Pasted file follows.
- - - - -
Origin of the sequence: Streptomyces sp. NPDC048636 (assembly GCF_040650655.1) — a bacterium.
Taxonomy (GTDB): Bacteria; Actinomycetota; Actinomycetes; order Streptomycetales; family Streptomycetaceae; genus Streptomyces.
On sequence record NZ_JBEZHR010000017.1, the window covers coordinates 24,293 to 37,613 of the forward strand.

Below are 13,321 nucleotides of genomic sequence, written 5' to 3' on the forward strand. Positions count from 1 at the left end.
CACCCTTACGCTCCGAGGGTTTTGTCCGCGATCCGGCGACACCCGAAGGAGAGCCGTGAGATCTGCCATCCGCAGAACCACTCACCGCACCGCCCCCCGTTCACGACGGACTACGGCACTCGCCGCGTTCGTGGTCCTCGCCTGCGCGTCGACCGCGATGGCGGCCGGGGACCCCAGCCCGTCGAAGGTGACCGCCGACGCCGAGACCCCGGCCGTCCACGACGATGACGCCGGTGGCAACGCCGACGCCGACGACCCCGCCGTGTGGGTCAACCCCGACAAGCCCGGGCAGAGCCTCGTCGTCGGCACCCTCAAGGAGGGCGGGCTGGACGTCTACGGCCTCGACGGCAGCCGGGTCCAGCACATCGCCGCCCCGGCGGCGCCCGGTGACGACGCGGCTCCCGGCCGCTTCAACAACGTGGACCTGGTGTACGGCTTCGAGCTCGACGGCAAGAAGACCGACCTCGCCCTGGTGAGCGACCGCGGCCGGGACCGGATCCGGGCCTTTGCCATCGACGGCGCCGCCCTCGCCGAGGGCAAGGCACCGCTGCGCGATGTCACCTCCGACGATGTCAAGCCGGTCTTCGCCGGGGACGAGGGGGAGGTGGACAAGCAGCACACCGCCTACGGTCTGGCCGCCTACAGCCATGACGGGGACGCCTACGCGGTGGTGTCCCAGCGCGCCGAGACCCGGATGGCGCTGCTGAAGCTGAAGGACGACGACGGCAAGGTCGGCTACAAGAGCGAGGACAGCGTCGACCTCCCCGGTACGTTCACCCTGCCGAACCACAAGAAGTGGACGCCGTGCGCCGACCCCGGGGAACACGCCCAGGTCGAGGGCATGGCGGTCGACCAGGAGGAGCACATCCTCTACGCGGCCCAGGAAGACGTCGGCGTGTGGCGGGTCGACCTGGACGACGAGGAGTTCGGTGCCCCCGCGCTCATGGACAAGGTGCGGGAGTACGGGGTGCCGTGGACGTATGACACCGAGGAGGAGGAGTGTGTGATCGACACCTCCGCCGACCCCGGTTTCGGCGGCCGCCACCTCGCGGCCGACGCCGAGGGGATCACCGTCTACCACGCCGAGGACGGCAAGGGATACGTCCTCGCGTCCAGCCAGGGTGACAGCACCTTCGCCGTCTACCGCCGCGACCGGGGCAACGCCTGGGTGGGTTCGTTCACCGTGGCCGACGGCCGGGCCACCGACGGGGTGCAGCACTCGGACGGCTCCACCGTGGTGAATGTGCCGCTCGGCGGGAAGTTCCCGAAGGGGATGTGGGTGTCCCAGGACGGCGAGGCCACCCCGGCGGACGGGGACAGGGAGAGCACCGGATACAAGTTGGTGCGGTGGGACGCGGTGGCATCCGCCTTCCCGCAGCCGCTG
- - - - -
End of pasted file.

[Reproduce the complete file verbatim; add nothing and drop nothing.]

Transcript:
Origin of the sequence: Streptomyces sp. NPDC048636 (assembly GCF_040650655.1) — a bacterium.
Taxonomy (GTDB): Bacteria; Actinomycetota; Actinomycetes; order Streptomycetales; family Streptomycetaceae; genus Streptomyces.
On sequence record NZ_JBEZHR010000017.1, the window covers coordinates 24,293 to 37,613 of the forward strand.

Below are 13,321 nucleotides of genomic sequence, written 5' to 3' on the forward strand. Positions count from 1 at the left end.
CACCCTTACGCTCCGAGGGTTTTGTCCGCGATCCGGCGACACCCGAAGGAGAGCCGTGAGATCTGCCATCCGCAGAACCACTCACCGCACCGCCCCCCGTTCACGACGGACTACGGCACTCGCCGCGTTCGTGGTCCTCGCCTGCGCGTCGACCGCGATGGCGGCCGGGGACCCCAGCCCGTCGAAGGTGACCGCCGACGCCGAGACCCCGGCCGTCCACGACGATGACGCCGGTGGCAACGCCGACGCCGACGACCCCGCCGTGTGGGTCAACCCCGACAAGCCCGGGCAGAGCCTCGTCGTCGGCACCCTCAAGGAGGGCGGGCTGGACGTCTACGGCCTCGACGGCAGCCGGGTCCAGCACATCGCCGCCCCGGCGGCGCCCGGTGACGACGCGGCTCCCGGCCGCTTCAACAACGTGGACCTGGTGTACGGCTTCGAGCTCGACGGCAAGAAGACCGACCTCGCCCTGGTGAGCGACCGCGGCCGGGACCGGATCCGGGCCTTTGCCATCGACGGCGCCGCCCTCGCCGAGGGCAAGGCACCGCTGCGCGATGTCACCTCCGACGATGTCAAGCCGGTCTTCGCCGGGGACGAGGGGGAGGTGGACAAGCAGCACACCGCCTACGGTCTGGCCGCCTACAGCCATGACGGGGACGCCTACGCGGTGGTGTCCCAGCGCGCCGAGACCCGGATGGCGCTGCTGAAGCTGAAGGACGACGACGGCAAGGTCGGCTACAAGAGCGAGGACAGCGTCGACCTCCCCGGTACGTTCACCCTGCCGAACCACAAGAAGTGGACGCCGTGCGCCGACCCCGGGGAACACGCCCAGGTCGAGGGCATGGCGGTCGACCAGGAGGAGCACATCCTCTACGCGGCCCAGGAAGACGTCGGCGTGTGGCGGGTCGACCTGGACGACGAGGAGTTCGGTGCCCCCGCGCTCATGGACAAGGTGCGGGAGTACGGGGTGCCGTGGACGTATGACACCGAGGAGGAGGAGTGTGTGATCGACACCTCCGCCGACCCCGGTTTCGGCGGCCGCCACCTCGCGGCCGACGCCGAGGGGATCACCGTCTACCACGCCGAGGACGGCAAGGGATACGTCCTCGCGTCCAGCCAGGGTGACAGCACCTTCGCCGTCTACCGCCGCGACCGGGGCAACGCCTGGGTGGGTTCGTTCACCGTGGCCGACGGCCGGGCCACCGACGGGGTGCAGCACTCGGACGGCTCCACCGTGGTGAATGTGCCGCTCGGCGGGAAGTTCCCGAAGGGGATGTGGGTGTCCCAGGACGGCGAGGCCACCCCGGCGGACGGGGACAGGGAGAGCACCGGATACAAGTTGGTGCGGTGGGACGCGGTGGCATCCGCCTTCCCGCAGCCGCTG